Goodbye Tape, Hello Data Protection as a Service

Lisa Matzdorff

Lisa Matzdorff

Voice of Customer, Data Protection and Availability Division
I have a passion for listening, more specifically, listening to customers share their IT stories, their experiences, their successes! Over the past 7 years in the role of customer reference manager and customer advocacy manager, I’ve had the pleasure of listen to amazing stories and meeting some very interesting people. The one thing that makes my job even better…I get to share those stories. When I’m not working, I’m volunteering with foster children, running 5K fun runs, playing fashion consultant “What Not To Wear” style, traveling, and watching reality t.v

Over the weekend I was talking with some friends about their experience attempting to buy a home in Silicon Valley. From what I gathered, the housing market is heating up and it appears to be a sellers market yet again. This made me think about an EMC customer, Healthcare Realty Trust.
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The Second Machine Age: 5 Things Our Kids’ Kids Won’t Know About Transportation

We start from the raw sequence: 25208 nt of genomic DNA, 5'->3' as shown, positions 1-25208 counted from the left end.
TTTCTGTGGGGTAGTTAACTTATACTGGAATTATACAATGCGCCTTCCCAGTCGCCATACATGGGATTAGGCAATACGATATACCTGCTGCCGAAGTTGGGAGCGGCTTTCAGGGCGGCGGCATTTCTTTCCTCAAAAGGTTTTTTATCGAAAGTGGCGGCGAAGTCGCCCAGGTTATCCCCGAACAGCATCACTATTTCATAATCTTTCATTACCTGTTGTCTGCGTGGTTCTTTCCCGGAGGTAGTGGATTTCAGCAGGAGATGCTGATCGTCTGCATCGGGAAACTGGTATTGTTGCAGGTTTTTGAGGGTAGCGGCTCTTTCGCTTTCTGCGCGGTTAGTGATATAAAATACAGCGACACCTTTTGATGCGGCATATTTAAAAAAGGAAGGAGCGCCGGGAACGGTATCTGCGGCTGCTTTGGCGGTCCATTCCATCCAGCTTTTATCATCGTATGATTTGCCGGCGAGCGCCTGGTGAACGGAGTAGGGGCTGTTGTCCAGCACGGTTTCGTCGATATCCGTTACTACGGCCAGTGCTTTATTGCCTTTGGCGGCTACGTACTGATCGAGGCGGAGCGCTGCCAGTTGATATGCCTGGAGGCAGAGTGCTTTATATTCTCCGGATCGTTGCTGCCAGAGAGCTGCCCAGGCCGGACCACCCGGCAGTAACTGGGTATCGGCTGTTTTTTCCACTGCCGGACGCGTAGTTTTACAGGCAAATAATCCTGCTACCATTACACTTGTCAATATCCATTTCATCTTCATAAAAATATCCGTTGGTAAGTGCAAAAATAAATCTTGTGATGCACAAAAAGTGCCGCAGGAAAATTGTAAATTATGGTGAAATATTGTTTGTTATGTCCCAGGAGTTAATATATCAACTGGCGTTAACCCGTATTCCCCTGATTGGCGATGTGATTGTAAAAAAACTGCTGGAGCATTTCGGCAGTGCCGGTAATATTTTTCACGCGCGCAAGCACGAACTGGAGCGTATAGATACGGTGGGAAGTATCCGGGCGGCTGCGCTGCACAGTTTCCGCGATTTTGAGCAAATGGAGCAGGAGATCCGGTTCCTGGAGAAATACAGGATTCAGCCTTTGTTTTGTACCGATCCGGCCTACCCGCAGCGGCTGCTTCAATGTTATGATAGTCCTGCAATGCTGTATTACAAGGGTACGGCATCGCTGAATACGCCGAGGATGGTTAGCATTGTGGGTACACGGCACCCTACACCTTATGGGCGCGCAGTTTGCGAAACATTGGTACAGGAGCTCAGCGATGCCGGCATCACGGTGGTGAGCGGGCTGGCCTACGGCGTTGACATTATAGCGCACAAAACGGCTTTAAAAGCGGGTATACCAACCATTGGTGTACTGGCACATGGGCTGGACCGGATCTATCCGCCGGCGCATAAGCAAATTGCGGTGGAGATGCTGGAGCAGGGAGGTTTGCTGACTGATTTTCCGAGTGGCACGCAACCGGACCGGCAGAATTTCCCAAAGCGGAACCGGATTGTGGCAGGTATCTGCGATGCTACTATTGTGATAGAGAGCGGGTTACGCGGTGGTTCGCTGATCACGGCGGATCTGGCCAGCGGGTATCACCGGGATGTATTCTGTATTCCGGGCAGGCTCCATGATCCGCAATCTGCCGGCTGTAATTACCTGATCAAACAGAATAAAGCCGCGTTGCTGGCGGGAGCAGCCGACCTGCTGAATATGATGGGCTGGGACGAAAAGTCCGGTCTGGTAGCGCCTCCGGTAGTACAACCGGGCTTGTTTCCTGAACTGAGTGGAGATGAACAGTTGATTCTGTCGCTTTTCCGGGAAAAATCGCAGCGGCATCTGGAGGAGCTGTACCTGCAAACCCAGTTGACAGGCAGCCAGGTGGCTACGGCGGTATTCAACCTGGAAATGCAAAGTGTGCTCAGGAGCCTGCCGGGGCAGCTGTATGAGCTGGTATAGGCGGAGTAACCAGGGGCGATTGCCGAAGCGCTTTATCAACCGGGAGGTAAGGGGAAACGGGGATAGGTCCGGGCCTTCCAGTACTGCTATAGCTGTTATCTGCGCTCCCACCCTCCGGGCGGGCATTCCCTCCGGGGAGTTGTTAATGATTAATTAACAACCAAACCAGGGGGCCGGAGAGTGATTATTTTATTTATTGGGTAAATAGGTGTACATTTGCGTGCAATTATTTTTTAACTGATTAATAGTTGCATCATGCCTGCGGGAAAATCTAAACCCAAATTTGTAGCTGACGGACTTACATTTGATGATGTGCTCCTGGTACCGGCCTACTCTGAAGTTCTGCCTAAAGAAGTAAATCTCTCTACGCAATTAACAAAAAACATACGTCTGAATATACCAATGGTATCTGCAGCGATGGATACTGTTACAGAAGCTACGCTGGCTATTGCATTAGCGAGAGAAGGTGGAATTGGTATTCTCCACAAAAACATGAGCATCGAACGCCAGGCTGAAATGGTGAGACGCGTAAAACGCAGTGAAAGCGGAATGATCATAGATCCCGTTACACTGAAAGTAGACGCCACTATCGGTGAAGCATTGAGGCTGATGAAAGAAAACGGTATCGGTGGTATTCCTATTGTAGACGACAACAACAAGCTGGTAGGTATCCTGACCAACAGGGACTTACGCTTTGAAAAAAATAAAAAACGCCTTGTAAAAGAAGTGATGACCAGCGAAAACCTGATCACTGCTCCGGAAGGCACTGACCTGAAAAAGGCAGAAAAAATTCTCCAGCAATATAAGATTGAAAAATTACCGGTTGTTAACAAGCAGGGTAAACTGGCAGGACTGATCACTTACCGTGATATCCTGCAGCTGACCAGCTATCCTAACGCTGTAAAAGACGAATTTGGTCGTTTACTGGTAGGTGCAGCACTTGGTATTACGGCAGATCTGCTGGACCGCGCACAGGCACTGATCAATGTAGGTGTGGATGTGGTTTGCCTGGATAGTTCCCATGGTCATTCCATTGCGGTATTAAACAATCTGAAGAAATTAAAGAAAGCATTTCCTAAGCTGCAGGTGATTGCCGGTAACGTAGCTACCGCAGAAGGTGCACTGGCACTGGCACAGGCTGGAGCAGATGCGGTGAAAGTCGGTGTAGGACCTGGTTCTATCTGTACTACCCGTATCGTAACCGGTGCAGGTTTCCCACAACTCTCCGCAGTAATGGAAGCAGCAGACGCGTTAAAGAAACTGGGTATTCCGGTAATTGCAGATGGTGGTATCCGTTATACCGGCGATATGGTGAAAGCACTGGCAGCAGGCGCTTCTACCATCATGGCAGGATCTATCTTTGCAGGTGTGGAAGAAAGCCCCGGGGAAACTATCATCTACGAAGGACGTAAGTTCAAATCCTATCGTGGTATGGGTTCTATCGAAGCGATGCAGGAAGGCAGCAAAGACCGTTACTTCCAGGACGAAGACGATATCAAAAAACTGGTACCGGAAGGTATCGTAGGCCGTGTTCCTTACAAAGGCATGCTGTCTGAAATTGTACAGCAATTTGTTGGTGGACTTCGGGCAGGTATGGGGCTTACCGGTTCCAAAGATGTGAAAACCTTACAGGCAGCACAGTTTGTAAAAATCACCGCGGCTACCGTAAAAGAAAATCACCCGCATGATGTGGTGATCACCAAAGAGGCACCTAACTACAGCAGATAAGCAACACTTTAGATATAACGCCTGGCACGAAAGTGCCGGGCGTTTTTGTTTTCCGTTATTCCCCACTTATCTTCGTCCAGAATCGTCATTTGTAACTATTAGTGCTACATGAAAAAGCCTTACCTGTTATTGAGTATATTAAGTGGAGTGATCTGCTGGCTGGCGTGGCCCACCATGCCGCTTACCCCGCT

Guy Churchward

Guy Churchward

President, Data Protection and Availability Division
I'm an enterprise infrastructure hack. Really, if you think of my career as a building, I’ve spent it underneath in the sewer lines and the electric plumbing, making sure things work. Invariably, my businesses end up being called boring. But that’s okay. It means they’re doing exactly what they’re supposed to do, which means their customers can do what they need to do. I come to EMC by way of BEA Systems, NetApp and most recently LogLogic, and my mission is to lead EMC Data Protection and Availability Division's efforts to deliver a protection storage architecture that leaves us all in better shape for the next guy, or gig, that comes along. Oh, and make no mistake about it, I want everyone to know who’s number one in backup, and why.


  1. What it’s like to drive a car
  2. What it’s like to queue at the DMV
  3. What’s a Taxi
  4. How buses had a pre-defined route
  5. How Top Gear was a show, not the latest fresh garms.


There’s a lot of fervor over what some of today’s best business minds are describing as The Second Machine Age. Decades in the making, the Second Machine Age represents another fundamental shift in the way we live, work and, yes, play.

Like the first Machine Age, technological innovation and the quest for automation are driving the change, but this time around it will be the automation of information (or ‘knowledge works’) that will define the period, impacting lives on a whole new level of magnitude.

In fact, while I was researching electric vehicles this past weekend, it struck me just how Teutonic these changes will be and how close they really are, which brought home how every aspect of our lives will be irrevocably different.

Continuing reading on our sister site Reflections.

Is Life in the Fast Lane All That It’s Cracked Up to Be?